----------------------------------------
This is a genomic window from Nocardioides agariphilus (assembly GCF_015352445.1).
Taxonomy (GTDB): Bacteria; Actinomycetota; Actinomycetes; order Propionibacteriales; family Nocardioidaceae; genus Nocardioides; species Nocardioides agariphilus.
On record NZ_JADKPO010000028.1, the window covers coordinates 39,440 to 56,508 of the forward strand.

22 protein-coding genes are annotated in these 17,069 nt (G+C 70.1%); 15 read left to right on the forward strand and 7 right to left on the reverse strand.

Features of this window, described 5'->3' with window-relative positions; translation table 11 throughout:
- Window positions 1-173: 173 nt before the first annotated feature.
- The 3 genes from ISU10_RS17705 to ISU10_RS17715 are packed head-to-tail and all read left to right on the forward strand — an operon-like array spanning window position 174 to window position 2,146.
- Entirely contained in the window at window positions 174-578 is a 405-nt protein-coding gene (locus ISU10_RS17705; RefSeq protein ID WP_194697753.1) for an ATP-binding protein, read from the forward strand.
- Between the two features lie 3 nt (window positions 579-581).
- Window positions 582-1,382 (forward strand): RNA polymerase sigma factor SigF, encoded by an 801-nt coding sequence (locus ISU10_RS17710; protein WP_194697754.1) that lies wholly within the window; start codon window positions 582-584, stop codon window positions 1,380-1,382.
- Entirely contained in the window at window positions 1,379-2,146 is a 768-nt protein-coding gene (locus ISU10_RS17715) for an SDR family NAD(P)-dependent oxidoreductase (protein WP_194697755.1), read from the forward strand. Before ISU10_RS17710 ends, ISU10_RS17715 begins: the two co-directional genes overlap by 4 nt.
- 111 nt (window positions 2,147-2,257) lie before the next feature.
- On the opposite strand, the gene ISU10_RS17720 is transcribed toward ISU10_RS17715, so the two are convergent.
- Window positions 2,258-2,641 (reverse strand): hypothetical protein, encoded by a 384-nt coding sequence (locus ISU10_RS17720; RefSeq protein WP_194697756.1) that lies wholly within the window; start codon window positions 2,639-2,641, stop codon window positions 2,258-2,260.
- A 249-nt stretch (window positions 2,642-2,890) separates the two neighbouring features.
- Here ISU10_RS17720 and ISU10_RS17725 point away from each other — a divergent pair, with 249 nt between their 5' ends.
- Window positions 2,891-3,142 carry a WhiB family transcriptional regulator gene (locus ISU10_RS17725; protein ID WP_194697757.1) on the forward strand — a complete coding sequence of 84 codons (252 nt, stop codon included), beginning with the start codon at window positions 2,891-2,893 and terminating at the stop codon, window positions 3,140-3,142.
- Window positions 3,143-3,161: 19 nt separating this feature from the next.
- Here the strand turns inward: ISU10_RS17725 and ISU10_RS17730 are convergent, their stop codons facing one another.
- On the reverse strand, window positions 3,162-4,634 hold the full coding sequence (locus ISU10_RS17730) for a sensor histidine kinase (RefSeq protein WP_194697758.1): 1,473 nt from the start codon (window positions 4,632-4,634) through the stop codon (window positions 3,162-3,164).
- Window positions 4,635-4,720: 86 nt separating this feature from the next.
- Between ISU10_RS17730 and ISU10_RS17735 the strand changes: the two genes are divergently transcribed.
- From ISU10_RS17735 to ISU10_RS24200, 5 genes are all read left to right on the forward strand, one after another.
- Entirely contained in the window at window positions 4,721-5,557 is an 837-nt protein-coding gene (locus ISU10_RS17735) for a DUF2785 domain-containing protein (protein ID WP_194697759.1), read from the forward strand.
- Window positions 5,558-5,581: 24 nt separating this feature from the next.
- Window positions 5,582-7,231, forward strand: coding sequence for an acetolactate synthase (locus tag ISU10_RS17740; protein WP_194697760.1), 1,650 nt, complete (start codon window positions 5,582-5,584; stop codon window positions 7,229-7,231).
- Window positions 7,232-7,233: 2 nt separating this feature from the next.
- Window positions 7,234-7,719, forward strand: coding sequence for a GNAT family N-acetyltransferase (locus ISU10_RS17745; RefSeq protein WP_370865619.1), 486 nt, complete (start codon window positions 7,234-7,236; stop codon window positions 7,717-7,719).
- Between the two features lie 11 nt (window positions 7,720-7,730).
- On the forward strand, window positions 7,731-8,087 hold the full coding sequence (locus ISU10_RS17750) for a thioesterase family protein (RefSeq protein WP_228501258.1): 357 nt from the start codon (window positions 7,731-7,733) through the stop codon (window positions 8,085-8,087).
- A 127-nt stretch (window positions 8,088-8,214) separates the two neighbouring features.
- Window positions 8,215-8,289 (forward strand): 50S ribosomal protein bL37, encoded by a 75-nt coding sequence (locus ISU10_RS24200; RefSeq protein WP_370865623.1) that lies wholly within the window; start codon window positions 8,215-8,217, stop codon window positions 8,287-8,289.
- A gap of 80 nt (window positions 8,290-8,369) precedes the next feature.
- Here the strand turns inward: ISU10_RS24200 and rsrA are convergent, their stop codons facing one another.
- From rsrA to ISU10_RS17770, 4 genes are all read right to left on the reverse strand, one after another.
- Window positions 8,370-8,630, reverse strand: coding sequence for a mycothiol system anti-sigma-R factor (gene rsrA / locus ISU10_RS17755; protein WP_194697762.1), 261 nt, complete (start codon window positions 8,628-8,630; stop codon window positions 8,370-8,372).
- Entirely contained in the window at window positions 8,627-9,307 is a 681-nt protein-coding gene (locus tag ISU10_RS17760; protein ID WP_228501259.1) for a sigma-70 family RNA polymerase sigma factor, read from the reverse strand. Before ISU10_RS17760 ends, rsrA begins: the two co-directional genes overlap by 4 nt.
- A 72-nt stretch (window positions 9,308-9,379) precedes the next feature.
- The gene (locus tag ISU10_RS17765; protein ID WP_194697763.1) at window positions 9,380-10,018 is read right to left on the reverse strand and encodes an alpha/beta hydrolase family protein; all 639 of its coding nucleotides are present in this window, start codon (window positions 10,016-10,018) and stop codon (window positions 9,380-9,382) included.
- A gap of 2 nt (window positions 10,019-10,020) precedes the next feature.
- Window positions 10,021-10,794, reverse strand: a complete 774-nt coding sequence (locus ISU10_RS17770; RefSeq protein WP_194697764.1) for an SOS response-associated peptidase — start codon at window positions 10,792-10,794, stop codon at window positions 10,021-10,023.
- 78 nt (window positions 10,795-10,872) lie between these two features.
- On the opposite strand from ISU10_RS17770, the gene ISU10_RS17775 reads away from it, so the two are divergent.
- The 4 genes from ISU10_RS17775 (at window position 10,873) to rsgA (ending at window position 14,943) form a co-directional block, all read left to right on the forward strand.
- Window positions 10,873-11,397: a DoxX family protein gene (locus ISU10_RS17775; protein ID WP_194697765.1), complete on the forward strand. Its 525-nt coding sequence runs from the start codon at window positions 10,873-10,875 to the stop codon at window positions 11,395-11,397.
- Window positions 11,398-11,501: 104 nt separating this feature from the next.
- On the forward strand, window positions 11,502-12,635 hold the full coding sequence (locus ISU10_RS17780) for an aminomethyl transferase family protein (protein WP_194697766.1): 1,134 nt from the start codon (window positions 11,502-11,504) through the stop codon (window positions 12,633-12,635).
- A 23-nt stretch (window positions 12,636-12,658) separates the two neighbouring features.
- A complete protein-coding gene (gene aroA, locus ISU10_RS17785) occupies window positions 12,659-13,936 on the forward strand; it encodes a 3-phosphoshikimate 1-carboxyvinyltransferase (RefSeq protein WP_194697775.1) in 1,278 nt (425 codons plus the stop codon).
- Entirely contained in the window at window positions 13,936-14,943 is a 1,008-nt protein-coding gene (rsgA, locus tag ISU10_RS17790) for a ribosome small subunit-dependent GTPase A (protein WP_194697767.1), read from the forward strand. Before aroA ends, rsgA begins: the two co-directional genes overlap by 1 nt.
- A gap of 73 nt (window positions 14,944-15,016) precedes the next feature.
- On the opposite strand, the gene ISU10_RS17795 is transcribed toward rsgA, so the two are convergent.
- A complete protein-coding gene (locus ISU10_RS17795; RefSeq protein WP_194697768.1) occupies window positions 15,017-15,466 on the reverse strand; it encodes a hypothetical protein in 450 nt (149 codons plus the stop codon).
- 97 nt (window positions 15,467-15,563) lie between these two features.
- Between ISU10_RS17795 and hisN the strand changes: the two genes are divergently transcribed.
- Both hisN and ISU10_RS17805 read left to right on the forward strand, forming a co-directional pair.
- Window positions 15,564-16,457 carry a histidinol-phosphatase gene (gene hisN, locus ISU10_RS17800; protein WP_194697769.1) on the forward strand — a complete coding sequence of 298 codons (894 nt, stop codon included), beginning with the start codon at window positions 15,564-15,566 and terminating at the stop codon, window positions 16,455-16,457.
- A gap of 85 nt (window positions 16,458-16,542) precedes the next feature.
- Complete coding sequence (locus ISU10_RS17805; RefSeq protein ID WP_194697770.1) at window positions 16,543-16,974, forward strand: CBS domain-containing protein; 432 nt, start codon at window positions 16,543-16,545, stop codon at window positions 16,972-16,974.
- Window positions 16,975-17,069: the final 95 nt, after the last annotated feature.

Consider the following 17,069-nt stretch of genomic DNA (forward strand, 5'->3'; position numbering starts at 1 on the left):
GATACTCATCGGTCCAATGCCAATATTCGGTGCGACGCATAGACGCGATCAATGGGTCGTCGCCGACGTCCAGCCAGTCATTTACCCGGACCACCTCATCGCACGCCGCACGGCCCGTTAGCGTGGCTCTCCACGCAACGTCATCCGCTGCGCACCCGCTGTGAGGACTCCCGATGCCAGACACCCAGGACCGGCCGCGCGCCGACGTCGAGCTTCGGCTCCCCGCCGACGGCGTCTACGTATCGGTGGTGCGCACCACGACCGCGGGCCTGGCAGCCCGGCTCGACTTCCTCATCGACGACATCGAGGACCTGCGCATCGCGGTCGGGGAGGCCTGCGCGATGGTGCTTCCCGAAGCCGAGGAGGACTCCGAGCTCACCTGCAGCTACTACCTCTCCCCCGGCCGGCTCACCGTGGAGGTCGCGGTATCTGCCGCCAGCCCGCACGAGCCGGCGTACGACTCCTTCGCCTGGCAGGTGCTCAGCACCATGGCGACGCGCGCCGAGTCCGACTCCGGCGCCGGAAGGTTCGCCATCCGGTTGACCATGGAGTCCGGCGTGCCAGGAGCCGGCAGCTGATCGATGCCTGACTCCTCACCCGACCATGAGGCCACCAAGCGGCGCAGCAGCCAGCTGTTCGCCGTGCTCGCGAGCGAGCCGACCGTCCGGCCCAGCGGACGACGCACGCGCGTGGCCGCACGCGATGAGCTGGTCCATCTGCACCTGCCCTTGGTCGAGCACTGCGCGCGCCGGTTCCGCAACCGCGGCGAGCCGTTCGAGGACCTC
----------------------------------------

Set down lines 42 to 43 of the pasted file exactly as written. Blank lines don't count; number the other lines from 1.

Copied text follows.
- 78 nt (window positions 10,795-10,872) lie between these two features.
- On the opposite strand from ISU10_RS17770, the gene ISU10_RS17775 reads away from it, so the two are divergent.